Ancient Koine Byzantine Greek, Church Slavonic, Armenian these are not as far removed linguistically to the native speakers of their descendent languages as Latin is to a native English speaker. A closer parallel would be Spanish or Italian speakers praying in Latin.
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« Reply #14 on: June 14, 2013, 09:47:26 AM »


I wouldn't think language really matters.   It's the intent and the spirit behind the praying, not the language used while praying.





And the pendulum goes too far the other way.

Corporate.

Scam I ain't gotta etymologize that word for you and I think the root of it is important and reflects the incarnational nature of Christianity.

I am not sure what you meant Liza, but I think people need to be careful with words when folks starting entering the world of precision and given the comments of Scam's Priest we are certainly there.

Intent, spirit, etc. are always, always, always embodied. Christianity is always incarnational. Period. Therefore language does matter (language another felicitous etymology). And thus which language matters.

So Christian prayer is always corporate in the sense bodies pray. And it is corporate in the sense a singular body prays. Personal prayer for us is always corporate prayer. No person can ever pray alone. That would reject a Trinitarian ontology.

Anyhow, what language you pray in does matter in that you pray in a language. There is no tongue thus no language which is outside the glory of the Incarnation.

One could imagine a genuine gnosticism cutting both ways here. It doesn't matter if you pray in words, use your body, it all about the spirit, the intent, etc. (Liza I am not saying you are saying this, but nevertheless this is a possible manner of understanding what you wrote). Furthermore, this intent and spirit must be passed on to you through this ritual, these teachings, etc.

Same could be said for a "secret" language. God hears prayers better in a special language which one learns with much travail under a master.

In the fumbling middle ground, you have the convert who tries to pray in Greek, Latin, Arabic, Church Slavonic etc. when they needn't, so that they pray for "real". This is nonsense.

Back to St. Ambrose, when in Rome . . . Otherwise pray in the language or tongue of your own, however many you have.

Great comments.

However, let me clarify the meaning of what I had said.

By "language doesn't matter", I meant the spoken word.

I do not know the Creed in English. I do know it in Ukrainian. Same with many other prayers.
When I find myself in an English environment, I will softly join the English speakers in Ukrainian.
I don't think there's anything wrong with that.

Another thought, what about our Prayer Forum?  Is that to be considered "corporate prayer", as many join together to pray for the same thing?

 
Ukranian is your native language. The point was that is kinda pompous to recite prayers in a  language that isn't native to you, but you learned in a fancy school. If i heard someone pray like this I'd burst into laughter.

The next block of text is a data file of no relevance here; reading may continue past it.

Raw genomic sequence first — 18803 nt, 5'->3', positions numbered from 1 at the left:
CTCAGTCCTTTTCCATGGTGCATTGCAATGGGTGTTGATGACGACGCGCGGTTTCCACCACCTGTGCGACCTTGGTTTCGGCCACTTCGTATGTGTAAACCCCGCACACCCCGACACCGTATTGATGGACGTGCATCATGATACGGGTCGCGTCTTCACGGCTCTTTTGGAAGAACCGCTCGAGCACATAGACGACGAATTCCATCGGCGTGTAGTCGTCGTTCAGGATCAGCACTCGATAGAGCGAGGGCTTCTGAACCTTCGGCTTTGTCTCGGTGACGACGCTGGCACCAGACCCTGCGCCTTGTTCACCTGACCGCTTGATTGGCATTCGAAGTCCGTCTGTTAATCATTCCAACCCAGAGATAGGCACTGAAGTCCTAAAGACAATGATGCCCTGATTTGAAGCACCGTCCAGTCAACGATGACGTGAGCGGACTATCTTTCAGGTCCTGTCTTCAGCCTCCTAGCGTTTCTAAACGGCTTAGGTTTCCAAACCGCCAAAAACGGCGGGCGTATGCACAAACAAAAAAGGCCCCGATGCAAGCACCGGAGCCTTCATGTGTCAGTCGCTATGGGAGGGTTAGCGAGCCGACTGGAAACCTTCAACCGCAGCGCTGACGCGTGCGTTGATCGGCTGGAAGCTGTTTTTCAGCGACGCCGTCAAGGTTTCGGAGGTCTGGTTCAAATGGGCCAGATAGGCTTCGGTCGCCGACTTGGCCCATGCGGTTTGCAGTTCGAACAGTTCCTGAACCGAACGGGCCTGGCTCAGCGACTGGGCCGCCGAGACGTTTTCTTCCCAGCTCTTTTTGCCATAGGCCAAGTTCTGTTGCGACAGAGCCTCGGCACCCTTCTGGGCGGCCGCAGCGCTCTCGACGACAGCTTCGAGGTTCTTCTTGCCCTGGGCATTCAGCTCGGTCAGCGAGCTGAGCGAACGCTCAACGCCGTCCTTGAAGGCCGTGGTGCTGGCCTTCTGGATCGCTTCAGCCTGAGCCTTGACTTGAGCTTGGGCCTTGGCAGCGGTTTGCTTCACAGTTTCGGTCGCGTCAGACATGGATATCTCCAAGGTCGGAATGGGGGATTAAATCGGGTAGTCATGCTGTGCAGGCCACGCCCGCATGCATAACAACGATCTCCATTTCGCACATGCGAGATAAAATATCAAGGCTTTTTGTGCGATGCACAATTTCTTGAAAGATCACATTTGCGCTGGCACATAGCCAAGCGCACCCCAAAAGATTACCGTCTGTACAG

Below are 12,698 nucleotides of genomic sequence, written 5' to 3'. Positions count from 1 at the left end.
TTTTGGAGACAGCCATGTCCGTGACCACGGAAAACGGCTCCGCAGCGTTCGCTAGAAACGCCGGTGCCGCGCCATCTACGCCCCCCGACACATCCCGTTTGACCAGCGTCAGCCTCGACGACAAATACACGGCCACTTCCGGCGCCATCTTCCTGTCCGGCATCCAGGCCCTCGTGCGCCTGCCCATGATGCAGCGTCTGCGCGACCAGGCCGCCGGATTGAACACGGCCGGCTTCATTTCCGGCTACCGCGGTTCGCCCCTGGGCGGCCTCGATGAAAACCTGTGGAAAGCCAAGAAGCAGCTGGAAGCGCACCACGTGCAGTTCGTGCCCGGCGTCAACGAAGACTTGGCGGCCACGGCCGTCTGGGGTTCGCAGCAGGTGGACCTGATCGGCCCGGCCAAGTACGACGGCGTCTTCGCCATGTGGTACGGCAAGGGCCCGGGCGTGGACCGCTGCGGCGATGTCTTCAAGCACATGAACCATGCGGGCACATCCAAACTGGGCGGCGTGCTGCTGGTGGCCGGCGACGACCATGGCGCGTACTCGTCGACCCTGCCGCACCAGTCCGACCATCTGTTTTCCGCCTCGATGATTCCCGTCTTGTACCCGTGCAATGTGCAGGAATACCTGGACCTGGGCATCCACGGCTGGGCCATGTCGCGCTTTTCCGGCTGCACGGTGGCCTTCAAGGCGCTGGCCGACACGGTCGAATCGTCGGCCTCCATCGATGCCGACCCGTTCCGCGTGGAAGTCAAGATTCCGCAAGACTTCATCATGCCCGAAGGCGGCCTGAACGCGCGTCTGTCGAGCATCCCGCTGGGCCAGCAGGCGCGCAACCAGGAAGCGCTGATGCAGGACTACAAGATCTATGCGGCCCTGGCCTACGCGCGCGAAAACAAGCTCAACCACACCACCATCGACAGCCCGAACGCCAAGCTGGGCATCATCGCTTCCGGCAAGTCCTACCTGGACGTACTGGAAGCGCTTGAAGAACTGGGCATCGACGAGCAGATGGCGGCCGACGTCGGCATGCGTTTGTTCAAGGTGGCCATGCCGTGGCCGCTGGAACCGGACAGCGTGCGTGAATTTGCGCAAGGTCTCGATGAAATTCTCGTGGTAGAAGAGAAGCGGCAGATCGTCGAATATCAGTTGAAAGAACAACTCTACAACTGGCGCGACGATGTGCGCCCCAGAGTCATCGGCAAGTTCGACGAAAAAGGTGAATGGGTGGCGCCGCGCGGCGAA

This pompous comment shows how little you know about me.  I may have learned Greek at a fancy school (not really, but I worked more out of school to learn it) and then I lived in Greece for 6 months.  If it were not for the Greek language, I would not have become Orthodox (my first experience with the Holy Fathers was in the Greek language--St. John Chrysostom).  I speak Greek pretty well (I'm rusty, but can do it) and when I pray in Greek, it is still prayer.

I await your apology for your assumption and ignorance.
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« Reply #15 on: June 14, 2013, 11:35:10 AM »

"Corporate prayer", to me, is simply the prayer of the Church (i.e., liturgical prayer).  Each of us has our own personal prayer life, but when we gather together as the Church, we pray with one voice as one body, and so we use the Church's prayer.  I would hesitate to absolutize a definition beyond that. 

That's what I've always thought.

And regarding the language of the prayer, it doesn't matter for God. It's just for us (and that's why I'm for liturgical languages like Church Slavonic, because it can easily introduce us in a prayerful atmosphere, and there is no problem with inappropriate translations etc. - so that's for the people, not for God).

I'm a bit shocked by the opinion of this priest. But, I suppose, there is a problem in Orthodox churches in USA, as it's made up of various nationalities, and some comprises regarding the language are needed, and it can cause a lack of unity if everybody prays in different language (maybe that's something the priest was referring to Huh)
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« Reply #16 on: June 14, 2013, 12:00:55 PM »

I tend to use a different definition for corporate prayer - something close to the Roman idea of pietas or public piety.  I consider that if someone one somewhere under the sun is praying to Christ than the entire "body of Christ" is constantly singing His praises.  Likewise, if one member of a family or group of friends is praying on behalf of the entire unit then the entire unit is praying.